Shane Smith & The Saints and Flatland Cavalry

Shane Smith & The Saints and Flatland Cavalry

Wednesday, March 14, 2018

Doors: 7:00 pm / Show: 8:00 pm

World Cafe Live Philadelphia - Upstairs

$12 ADV- $14 DOS + Fees

Shane Smith & The Saints
Shane Smith & The Saints
Play just the first 10 seconds of “The Mountain,” which opens Geronimo, the latest and most ambitious release from Shane Smith & The Saints. Robust a cappella, four-part harmonies set the stage for a saga of family tragedy, a young son’s revenge and a blaze burning eternally in a Pennsylvania mine. The vivid lyrics, powerful vocals and thumping four-beat drums throughout this song are reason enough for lovers of creative roots music to celebrate.

From their home base in Austin through performances across the country (17 states) and abroad (Ireland), these five gentlemen have not just stuck stubbornly to their musical and lyrical convictions. They’ve defied audience expectations by delivering incendiary shows, each one ignited by the band’s ability to unleash, feed from and feed back the energy of the crowd — in spite of the fact that they don’t fit easily into any musical category.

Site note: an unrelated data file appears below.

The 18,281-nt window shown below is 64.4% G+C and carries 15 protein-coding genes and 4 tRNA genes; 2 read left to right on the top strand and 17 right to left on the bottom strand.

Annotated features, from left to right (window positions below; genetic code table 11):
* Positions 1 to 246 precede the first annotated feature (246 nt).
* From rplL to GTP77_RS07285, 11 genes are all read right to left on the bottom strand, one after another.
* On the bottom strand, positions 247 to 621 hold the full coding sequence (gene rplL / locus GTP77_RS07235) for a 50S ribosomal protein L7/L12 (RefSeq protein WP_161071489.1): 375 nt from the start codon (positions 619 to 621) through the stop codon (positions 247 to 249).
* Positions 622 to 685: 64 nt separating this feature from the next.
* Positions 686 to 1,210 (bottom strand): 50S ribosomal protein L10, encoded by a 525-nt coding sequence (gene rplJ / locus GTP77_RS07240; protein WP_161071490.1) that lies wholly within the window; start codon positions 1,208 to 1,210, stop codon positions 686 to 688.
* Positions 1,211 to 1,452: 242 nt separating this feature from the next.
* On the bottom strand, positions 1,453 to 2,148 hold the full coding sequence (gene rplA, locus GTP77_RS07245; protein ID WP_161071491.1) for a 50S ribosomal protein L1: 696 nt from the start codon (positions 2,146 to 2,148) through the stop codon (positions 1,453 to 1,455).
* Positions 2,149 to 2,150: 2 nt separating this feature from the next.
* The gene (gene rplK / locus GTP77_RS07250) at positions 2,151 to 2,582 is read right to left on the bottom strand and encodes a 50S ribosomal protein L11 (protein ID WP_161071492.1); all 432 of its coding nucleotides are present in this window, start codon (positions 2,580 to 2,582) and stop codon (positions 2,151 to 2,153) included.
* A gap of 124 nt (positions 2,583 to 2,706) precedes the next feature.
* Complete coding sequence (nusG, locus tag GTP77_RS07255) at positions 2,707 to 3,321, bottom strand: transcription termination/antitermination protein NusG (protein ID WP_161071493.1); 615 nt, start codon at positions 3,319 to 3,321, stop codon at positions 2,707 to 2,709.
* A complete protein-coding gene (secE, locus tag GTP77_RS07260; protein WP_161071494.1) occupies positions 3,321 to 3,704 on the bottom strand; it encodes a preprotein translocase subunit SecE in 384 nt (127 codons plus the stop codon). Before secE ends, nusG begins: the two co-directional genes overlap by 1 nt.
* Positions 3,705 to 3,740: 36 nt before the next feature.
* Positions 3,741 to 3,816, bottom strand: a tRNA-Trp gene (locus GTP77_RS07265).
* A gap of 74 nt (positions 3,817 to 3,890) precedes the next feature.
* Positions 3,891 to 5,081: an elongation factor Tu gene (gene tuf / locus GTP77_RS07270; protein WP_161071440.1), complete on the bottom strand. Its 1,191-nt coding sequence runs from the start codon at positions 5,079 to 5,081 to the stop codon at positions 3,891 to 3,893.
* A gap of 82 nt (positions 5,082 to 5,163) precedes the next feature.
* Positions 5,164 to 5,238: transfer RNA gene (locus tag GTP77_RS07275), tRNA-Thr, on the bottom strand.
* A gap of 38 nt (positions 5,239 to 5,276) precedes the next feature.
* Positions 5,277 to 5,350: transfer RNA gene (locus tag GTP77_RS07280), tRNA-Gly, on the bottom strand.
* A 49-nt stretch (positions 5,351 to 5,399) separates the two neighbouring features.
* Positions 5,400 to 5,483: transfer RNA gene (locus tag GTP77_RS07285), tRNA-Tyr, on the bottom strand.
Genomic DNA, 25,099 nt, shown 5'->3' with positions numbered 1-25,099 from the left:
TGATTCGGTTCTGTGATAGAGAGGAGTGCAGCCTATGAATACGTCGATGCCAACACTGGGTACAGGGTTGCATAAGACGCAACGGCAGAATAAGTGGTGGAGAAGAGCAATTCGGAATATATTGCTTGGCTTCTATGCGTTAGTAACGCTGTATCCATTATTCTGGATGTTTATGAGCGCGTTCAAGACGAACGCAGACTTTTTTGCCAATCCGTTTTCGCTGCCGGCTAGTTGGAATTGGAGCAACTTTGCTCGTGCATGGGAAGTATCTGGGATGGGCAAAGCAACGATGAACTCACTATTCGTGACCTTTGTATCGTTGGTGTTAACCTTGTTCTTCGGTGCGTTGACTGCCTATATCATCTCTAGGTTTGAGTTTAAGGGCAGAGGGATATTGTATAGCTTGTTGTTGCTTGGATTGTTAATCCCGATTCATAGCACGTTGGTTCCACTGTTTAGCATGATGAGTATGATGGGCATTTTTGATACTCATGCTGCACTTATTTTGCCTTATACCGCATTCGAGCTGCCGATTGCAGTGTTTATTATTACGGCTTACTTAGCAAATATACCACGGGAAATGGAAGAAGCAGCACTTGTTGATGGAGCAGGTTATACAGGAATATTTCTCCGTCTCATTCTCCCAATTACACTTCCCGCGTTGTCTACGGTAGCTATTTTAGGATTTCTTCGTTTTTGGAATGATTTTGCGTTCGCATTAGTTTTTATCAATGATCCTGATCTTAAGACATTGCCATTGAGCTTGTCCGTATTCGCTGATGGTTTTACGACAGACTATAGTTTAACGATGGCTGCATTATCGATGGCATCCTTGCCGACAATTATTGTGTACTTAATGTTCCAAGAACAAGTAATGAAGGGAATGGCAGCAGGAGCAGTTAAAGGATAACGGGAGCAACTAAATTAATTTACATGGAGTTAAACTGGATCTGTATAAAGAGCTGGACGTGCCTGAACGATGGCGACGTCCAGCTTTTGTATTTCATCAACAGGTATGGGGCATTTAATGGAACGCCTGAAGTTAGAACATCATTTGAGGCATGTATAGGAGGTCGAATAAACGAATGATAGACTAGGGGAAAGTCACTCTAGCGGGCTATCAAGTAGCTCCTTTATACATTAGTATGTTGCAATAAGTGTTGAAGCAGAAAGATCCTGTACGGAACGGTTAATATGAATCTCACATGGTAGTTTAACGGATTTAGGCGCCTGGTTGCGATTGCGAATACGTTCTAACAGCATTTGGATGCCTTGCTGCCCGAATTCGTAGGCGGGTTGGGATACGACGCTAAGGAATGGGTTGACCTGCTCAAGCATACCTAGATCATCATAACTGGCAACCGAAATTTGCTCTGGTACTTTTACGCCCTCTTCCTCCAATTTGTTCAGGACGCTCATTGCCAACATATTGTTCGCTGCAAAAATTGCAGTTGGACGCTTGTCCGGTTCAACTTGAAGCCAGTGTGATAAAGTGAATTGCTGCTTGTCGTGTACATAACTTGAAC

Each song begins with Smith creating its “bones,” in the form of chords and lyrics. He then joins fiddler Bennett Brown, lead guitarist Tim Allen, bassist Chase Satterwhite and drummer Zach Stover to bring those bones to life. Aside from a bit of cello, some horns and a few keyboard parts, the band lays down each note on Geronimo. Their ability to bring songs to life has even earned them opportunities to record instrumental tracks for other artists.

“There was an old Catholic church right next to our house,” he recalls. “To this day, I remember those church bells ringing. In fact, I use that reference in a song from Geronimo called ‘Suzannah,’ which is about a guy who’s fighting a war and is thinking of his hometown — and he also remembers being raised with a church bell ringing on the hour every day.”